Castle View Primary School

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About Castle View Primary School

Name Castle View Primary School
Ofsted Inspections
Headteacher Ms Hannah Melarangi
Address Mead Way, Halton Brook, Runcorn, WA7 2DZ
Phone Number 01928563970
Phase Primary
Type Community school
Age Range 3-11
Religious Character Does not apply
Gender Mixed
Number of Pupils 177
Local Authority Halton
Highlights from Latest Inspection

What is it like to attend this school?

Pupils enjoy coming to Castle View Primary School. They feel safe and happy. This is because of the positive relationships they form with their friends and with the caring staff who know pupils well.

Parents and carers value the support and care provided to their children by staff.

Most pupils behave well because they understand teachers' high expectations of them. Bullying is addressed quickly and successfully by leaders and staff.

Any occasional arguments between pupils are sorted out quickly by staff. Pupils trust staff to respond sensitively to any worries or problems that they may have.

Children in the early years settle well into school life....r/>
They learn routines quickly. Pupils work hard and do their best. Pupils, including those with special educational needs and/or disabilities (SEND), achieve well.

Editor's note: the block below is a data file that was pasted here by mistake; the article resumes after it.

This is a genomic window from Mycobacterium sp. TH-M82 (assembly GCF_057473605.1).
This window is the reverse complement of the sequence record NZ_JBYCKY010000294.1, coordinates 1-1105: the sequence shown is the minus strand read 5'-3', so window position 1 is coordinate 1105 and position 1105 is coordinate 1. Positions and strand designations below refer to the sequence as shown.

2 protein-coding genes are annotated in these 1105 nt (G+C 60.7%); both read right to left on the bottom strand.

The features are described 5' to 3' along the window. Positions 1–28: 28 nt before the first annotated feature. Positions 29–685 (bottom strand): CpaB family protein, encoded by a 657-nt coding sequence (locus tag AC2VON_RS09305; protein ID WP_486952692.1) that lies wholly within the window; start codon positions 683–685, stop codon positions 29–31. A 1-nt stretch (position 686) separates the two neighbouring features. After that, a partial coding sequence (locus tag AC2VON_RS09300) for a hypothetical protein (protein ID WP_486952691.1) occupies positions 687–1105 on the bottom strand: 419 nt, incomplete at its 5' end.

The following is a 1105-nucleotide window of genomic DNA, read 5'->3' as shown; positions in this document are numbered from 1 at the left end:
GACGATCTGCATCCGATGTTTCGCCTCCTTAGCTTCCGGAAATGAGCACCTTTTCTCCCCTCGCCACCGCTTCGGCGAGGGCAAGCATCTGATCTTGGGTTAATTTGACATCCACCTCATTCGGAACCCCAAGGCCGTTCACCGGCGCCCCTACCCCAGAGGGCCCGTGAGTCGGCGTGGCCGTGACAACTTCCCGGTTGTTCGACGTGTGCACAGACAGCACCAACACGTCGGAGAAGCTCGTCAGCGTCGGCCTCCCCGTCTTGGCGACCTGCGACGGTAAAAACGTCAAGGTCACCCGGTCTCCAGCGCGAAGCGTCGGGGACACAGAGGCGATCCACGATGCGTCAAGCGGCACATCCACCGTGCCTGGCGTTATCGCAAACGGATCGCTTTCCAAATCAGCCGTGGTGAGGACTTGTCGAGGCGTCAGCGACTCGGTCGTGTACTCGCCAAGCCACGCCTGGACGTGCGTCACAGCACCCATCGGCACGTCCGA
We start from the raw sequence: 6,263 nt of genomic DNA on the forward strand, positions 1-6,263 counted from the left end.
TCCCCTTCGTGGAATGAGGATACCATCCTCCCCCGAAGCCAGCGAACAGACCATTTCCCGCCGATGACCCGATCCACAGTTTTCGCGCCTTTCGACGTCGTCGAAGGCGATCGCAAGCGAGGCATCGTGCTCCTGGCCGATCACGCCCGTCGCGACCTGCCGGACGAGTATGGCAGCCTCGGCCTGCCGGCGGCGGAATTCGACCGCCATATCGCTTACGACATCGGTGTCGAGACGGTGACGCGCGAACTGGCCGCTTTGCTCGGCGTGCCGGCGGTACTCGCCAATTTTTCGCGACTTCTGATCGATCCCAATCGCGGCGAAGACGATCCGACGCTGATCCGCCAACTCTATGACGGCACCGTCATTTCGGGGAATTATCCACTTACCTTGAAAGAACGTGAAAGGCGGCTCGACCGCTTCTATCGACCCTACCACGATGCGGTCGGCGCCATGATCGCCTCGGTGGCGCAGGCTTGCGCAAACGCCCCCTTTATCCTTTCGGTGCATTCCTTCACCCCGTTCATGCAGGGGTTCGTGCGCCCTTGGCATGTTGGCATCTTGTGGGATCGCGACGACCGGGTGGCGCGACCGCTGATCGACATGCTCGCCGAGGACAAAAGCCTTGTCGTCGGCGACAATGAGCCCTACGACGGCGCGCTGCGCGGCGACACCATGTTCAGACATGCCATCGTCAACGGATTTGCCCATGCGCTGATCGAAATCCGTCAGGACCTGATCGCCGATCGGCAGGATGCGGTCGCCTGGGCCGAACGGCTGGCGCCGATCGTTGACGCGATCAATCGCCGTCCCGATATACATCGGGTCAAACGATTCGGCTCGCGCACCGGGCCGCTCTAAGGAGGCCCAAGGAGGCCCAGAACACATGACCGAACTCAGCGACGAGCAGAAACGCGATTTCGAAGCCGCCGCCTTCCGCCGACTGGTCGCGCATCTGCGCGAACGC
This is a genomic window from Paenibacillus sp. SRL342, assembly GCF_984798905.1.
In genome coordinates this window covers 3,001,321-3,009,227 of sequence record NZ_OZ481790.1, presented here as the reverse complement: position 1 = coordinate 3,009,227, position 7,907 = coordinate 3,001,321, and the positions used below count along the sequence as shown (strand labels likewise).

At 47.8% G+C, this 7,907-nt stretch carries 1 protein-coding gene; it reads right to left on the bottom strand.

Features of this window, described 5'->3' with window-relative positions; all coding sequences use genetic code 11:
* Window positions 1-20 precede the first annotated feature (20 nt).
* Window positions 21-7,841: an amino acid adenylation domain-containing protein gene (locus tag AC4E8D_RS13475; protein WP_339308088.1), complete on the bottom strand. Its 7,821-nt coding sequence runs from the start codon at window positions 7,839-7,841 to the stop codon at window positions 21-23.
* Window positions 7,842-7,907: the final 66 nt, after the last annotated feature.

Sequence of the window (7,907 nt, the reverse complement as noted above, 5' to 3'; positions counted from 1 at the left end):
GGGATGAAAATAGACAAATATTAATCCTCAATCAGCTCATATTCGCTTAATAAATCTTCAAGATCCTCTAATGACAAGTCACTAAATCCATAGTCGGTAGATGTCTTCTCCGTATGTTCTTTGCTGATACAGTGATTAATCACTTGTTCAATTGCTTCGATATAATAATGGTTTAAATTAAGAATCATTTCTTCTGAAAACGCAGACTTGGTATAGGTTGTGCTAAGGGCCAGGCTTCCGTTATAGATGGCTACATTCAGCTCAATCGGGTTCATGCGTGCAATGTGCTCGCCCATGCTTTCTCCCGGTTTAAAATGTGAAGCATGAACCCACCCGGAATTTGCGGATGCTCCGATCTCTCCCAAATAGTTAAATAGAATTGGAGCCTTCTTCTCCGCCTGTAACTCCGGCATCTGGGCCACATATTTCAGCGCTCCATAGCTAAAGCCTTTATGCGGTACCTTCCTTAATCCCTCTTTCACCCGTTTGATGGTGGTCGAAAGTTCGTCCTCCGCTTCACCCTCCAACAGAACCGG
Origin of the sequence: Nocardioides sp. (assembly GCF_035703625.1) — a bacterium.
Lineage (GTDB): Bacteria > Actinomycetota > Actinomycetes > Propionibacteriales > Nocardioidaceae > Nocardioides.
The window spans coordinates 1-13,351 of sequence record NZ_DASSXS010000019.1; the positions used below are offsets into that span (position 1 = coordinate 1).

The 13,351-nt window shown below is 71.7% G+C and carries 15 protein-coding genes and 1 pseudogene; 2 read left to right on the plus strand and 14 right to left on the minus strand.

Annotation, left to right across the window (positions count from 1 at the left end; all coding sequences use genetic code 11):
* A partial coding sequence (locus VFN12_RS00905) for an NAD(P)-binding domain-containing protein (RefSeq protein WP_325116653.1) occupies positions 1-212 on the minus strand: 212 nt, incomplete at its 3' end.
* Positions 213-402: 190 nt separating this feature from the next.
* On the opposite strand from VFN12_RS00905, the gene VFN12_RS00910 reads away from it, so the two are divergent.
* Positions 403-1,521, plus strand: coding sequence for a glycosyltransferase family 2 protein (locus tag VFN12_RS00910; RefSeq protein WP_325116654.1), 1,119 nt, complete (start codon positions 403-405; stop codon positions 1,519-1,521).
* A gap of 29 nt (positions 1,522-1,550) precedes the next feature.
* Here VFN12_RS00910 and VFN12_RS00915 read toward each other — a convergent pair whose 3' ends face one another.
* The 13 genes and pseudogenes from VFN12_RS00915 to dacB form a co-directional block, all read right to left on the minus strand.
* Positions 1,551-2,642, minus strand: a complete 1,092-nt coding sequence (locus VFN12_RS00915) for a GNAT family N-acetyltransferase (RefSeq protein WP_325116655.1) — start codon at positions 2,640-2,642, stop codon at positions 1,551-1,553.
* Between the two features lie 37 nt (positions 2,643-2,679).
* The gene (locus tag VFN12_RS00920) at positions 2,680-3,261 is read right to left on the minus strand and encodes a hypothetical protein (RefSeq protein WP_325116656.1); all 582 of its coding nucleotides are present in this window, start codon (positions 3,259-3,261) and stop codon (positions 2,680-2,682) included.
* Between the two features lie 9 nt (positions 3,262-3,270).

Pupils, including disadvantaged pupils, make the most of the wide range of activities and enrichment opportunities on offer to them. This includes developing an appreciation of the works of William Shakespeare. Pupils benefit from a range of visits and visitors that capture their interests, including trips to Talacre beach and local castles.

They are proud of their artwork, which is celebrated throughout the school. These experiences build pupils' confidence and broaden their aspirations.

What does the school do well and what does it need to do better?

Leaders are ambitious for all pupils.

They believe that pupils, including those with SEND, deserve the very best education. As a result, leaders make sure that pupils experience a broad and interesting curriculum that enables them to achieve well.

In most subjects, leaders are clear about the knowledge that pupils should learn and when they should learn it.